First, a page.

Ned is the character used by the SuperYo demonstrators to teach about character and becoming a champion in life at school assemblies. The “NED” program is done all over the US by many relatively unknown yo-yo players.
NED is an acronymn for: Never give up! Encourage others! Do your best!
Ned is the character used by the SuperYo demonstrators to teach about character and becoming a champion in life at school assemblies. The “NED” program is done all over the US by many relatively unknown yo-yo players.
NED is an acronymn for: Never give up! Encourage others! Do your best!
One more missing from my collection. Picture courtesy of Yoyo Wiki.

SuperYo Nitro is a ball-bearing yo-yo that is shaped like a tire. It is similar to the SuperYo Turbo Tread, but the ball-bearing increases the amount of possible spin time. This one is dated 1999 and in the later box packaging. This one has a very common price sticker I see a lot on yoyos of this era. It is from a store called Spin This with a phone # 321-4909 and 19.99


The SuperYo Renegade was released in the 1990s. It is a bearing trans-axle version of SuperYo’s SuperYo Triple Play. The Renegade features a unique axle set up which allows it it be turned inside out. This allows it to be positioned in three different configurations: Butterfly, Imperial and, a rather useless, Pagoda shape. The SuperYo Renegade uses a starburst response system, a relatively thin gap, internal weight rings, and a small bearing. The yoyo was much celebrated in the late 1990s, as part of the yo-yo craze during that time, and was incredibly popular. Today it is regarded as somewhat obsolete compared to more recent yo-yos. However, it is still enjoyed by many, and can still play on par with yo-yos being produced today.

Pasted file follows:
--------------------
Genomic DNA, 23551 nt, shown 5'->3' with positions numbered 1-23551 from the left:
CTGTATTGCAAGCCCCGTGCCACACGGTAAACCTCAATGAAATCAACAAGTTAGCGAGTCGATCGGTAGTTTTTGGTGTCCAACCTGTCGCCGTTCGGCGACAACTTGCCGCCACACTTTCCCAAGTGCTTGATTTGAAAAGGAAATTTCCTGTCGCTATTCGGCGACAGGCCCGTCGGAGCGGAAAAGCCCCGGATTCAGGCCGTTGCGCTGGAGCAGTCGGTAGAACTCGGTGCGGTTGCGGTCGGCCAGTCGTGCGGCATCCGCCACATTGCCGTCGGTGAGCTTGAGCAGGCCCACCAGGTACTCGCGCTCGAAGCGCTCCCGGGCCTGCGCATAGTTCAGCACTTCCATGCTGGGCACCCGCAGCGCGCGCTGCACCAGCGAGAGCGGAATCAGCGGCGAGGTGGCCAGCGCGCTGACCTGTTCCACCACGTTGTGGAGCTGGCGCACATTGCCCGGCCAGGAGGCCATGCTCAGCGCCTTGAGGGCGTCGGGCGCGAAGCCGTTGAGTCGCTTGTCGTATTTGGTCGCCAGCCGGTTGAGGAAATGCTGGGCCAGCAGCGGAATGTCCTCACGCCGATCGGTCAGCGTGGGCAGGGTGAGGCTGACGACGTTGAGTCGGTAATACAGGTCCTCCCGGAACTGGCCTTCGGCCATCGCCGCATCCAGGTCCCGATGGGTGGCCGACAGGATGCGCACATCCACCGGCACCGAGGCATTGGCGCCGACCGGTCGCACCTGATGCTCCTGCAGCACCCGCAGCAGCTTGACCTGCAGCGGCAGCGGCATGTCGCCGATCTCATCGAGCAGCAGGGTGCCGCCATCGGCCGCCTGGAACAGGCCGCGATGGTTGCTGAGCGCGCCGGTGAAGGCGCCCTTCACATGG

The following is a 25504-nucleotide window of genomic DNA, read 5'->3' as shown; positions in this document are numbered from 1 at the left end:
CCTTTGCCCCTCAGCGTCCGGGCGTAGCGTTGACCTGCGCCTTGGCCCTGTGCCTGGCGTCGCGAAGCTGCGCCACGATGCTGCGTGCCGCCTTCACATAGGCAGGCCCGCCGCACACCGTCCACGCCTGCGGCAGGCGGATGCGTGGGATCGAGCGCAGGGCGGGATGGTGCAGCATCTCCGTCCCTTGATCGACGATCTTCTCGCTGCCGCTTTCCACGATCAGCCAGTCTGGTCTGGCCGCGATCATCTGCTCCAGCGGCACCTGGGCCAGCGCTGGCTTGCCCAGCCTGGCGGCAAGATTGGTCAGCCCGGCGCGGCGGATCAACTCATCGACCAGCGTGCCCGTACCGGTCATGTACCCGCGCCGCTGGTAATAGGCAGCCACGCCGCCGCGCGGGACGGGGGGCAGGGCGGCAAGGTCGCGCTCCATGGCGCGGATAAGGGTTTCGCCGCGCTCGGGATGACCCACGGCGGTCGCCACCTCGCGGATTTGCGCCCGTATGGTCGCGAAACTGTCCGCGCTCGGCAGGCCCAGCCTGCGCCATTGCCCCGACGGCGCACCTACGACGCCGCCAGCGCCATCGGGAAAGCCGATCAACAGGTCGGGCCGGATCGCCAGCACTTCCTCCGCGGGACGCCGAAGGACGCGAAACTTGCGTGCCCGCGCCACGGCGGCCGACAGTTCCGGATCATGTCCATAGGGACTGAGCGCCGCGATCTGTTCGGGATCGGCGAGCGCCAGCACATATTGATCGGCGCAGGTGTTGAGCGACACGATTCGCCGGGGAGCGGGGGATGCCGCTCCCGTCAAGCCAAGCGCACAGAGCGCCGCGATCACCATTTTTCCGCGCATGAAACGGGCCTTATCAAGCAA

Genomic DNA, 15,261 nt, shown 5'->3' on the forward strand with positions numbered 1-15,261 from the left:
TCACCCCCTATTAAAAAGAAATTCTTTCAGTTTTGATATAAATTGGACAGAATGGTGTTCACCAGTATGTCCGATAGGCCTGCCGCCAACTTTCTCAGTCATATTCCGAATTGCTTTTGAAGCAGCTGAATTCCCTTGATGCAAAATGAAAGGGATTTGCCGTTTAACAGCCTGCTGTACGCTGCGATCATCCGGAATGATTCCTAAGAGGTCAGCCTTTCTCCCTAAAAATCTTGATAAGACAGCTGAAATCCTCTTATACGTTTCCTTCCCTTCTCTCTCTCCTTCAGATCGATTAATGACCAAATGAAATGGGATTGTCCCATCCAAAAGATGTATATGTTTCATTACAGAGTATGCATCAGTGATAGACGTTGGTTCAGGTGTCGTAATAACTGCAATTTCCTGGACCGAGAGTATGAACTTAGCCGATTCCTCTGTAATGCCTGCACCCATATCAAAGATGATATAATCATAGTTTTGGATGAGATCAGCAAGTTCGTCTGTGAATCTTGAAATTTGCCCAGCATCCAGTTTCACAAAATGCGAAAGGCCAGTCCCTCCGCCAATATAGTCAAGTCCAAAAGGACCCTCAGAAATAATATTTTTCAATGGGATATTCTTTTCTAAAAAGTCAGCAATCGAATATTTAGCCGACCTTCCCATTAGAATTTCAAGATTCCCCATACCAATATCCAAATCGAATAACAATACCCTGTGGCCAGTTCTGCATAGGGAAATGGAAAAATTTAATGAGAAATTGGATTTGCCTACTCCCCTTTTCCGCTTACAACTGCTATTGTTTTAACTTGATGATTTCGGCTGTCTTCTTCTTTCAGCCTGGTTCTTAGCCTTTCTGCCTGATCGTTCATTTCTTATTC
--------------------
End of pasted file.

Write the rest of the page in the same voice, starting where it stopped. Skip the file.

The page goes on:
The Renegade had three generations, the first generation is known as the “black renegade” due to the fact they were black in color. The yo-yo is also distinguished from the other two generations due to the fact that the axle had hexagonal nuts on the end that were prone to stripping. The second generation was the “white renegade” that replaced the hexagonal nuts with star shaped nuts that were less prone to stripping, the white plastic was also a vast improvement on the black plastic. The third generation was the “color renegade” and the “transitional renegade” and they are distinct because they are either solid color (not black or white) or groovy transitional colors that mix together and look hyper awesome.
These seem to be very hard to find as my collection is void of this model. This model came with either the star or hex head axel. There is at least 8 different runs of this model as well as many painted(modded by throwers) made.
Once more thanks to Yoyo Wiki for this photo:

The Samurai was SuperYo’s high-end yo-yo designed to compete with the Cold Fusion and other high-end yo-yos of the day. It featured hollow aluminum halves, an adjustable gap and the first ceramic bearing, which was supposed to deliver long smooth spintimes. The Samurai carried a MSRP of $180. This is the holy grail for SuperYo collectors. I am still looking for one. So back to Yoyo wiki for the super rare model: